Hearing partially restored in deaf lab mice using novel therapy

A small molecule of a drug has been successfully used to treat an inherited form of hearing loss in laboratory mice. The study was conducted by researchers at the University of Iowa, Iowa City, and the National Institutes of Health’s National Institute on Deafness and Other Communication Disorders (NIDCD). It could mean that a new treatment option could be underway for people with this form of deafness. The results of the preliminary study were published in the latest issue of the journal Cell.

Top: Rows of healthy sensory hair cells in the mouse inner ear with green stereocilia arcs. Middle: In Rest mutant mice, hair cells are disorganized, and stereocilia barely visible. Bottom: In Rest mutant mice treated with HDAC inhibitors, organization and structure of hair cells is partially restored.Yoko Nakano, Carver College of Medicine, University of Iowa, Originally published in Cell
Top: Rows of healthy sensory hair cells in the mouse inner ear with green stereocilia arcs. Middle: In Rest mutant mice, hair cells are disorganized, and stereocilia barely visible. Bottom: In Rest mutant mice treated with HDAC inhibitors, organization and structure of hair cells is partially restored.Yoko Nakano, Carver College of Medicine, University of Iowa, Originally published in Cell

The team of researchers notes that using small molecule drug, this form of deafness called DFNA27, could be partially reversed. Thomas B. Friedman, chief of the Laboratory of Human Molecular Genetics at the NIDCD and a collaborating author of this study explained that this novel therapy could restore hearing at lower sound frequencies and save some of the “sensory hair cells” within the inner ear. He said that they were hopeful that more small molecules could be used in future to treat other forms of progressive deafness.

Friedman and Robert J. Morell from NIDCD, in their earlier study a few years back looked at the genetic basis in an inherited form of deafness. The family members and blood relations of the family called LMG2 carried a dominant gene which when passed on to the children caused progressive hearing loss among them. In the present form of hearing loss the team had found that there was a genetic mutation on chromosome four called DFNA27. There are quite a few genes at the place which when altered, could be affecting the hearing.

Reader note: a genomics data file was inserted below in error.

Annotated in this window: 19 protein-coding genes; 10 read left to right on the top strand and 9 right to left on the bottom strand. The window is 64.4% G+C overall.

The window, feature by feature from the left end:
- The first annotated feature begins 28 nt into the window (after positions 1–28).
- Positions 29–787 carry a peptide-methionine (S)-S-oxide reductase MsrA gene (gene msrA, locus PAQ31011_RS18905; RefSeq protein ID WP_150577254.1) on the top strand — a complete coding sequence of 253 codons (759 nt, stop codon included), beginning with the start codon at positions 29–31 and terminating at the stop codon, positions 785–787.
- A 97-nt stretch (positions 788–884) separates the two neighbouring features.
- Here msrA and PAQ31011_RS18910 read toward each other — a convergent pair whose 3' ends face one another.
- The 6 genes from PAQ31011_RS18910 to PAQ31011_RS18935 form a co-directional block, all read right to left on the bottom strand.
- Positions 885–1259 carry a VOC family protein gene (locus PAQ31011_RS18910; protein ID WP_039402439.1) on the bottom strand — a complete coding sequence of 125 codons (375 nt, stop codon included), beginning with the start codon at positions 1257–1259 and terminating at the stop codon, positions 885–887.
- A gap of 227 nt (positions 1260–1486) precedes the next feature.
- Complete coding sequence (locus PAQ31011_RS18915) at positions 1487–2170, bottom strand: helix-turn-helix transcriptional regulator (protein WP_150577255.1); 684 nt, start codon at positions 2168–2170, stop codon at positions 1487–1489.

Botond Banfi and Yoko Nakano, University of Iowa, who led this current study found that mice with DFNA27 form of progressive deafness had a Rest gene (RE1 Silencing Transcription Factor). This gene is important because it regulates the sensory cells within the ear that are vital for hearing. In humans the counterpart of this Rest gene is found in the DFNA27 region. Once the location and function of this gene was better understood the teams from Iowa University and NIDCD teamed up to see what could modulate the gene and help improve the deafness.

To create the mice model of DFNA27 deafness, the team deleted a portion (called exon 4) of the Rest gene. This manipulation led to the death of the sensory hair cells within the mice inner ear rendering them deaf. Similar mutation changes in this region were found in the LMG2 family as well. Once this exon 4 region was inserted into the REST mRNA, explained Banfi, it switches off the REST protein. This in turn allows many of the genes to switch on and these latter genes help in survival of the sensory hair cells and allow the mice to listen better.

For this study the team thus used mice that had modified genetic code without the exon 4. They served as models for DFNA27 deafness. The REST protein normally suppresses the genes by a method called histone deacetylation. The team now used a small molecule of a drug that could block the process of histone deacetylation and thus turn off the REST. Switching off REST allowed a partial return of hearing they noted.

Andrew J. Griffith, scientific director of the NIDCD said that the results of this study show the value of understanding the “molecular mechanisms that underlie inherited forms of deafness.” “By following these genetic leads, we find novel and unexpected pathways that can, in cases such as this one, uncover unexpected potential treatment strategies in humans,” he said.

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